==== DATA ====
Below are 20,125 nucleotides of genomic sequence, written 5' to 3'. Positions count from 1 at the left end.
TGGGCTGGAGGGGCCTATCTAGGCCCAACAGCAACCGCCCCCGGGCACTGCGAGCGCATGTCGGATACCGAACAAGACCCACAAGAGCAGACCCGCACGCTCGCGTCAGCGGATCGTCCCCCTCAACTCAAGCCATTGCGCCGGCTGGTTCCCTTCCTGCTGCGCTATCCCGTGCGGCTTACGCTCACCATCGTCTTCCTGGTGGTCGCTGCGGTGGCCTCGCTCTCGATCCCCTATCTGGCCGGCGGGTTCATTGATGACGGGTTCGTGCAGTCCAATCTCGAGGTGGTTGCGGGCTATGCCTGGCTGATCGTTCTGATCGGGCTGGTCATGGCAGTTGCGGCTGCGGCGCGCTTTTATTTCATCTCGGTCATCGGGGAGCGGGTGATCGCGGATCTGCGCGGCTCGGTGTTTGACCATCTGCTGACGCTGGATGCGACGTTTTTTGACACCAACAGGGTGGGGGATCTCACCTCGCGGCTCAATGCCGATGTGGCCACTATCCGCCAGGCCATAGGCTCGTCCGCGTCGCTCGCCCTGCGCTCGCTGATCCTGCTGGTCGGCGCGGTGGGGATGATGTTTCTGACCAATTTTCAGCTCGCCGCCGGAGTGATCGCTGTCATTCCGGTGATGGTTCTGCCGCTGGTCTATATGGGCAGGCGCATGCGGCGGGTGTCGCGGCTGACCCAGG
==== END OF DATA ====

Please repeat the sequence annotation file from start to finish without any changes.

Below are 20,125 nucleotides of genomic sequence, written 5' to 3'. Positions count from 1 at the left end.
TGGGCTGGAGGGGCCTATCTAGGCCCAACAGCAACCGCCCCCGGGCACTGCGAGCGCATGTCGGATACCGAACAAGACCCACAAGAGCAGACCCGCACGCTCGCGTCAGCGGATCGTCCCCCTCAACTCAAGCCATTGCGCCGGCTGGTTCCCTTCCTGCTGCGCTATCCCGTGCGGCTTACGCTCACCATCGTCTTCCTGGTGGTCGCTGCGGTGGCCTCGCTCTCGATCCCCTATCTGGCCGGCGGGTTCATTGATGACGGGTTCGTGCAGTCCAATCTCGAGGTGGTTGCGGGCTATGCCTGGCTGATCGTTCTGATCGGGCTGGTCATGGCAGTTGCGGCTGCGGCGCGCTTTTATTTCATCTCGGTCATCGGGGAGCGGGTGATCGCGGATCTGCGCGGCTCGGTGTTTGACCATCTGCTGACGCTGGATGCGACGTTTTTTGACACCAACAGGGTGGGGGATCTCACCTCGCGGCTCAATGCCGATGTGGCCACTATCCGCCAGGCCATAGGCTCGTCCGCGTCGCTCGCCCTGCGCTCGCTGATCCTGCTGGTCGGCGCGGTGGGGATGATGTTTCTGACCAATTTTCAGCTCGCCGCCGGAGTGATCGCTGTCATTCCGGTGATGGTTCTGCCGCTGGTCTATATGGGCAGGCGCATGCGGCGGGTGTCGCGGCTGACCCAGG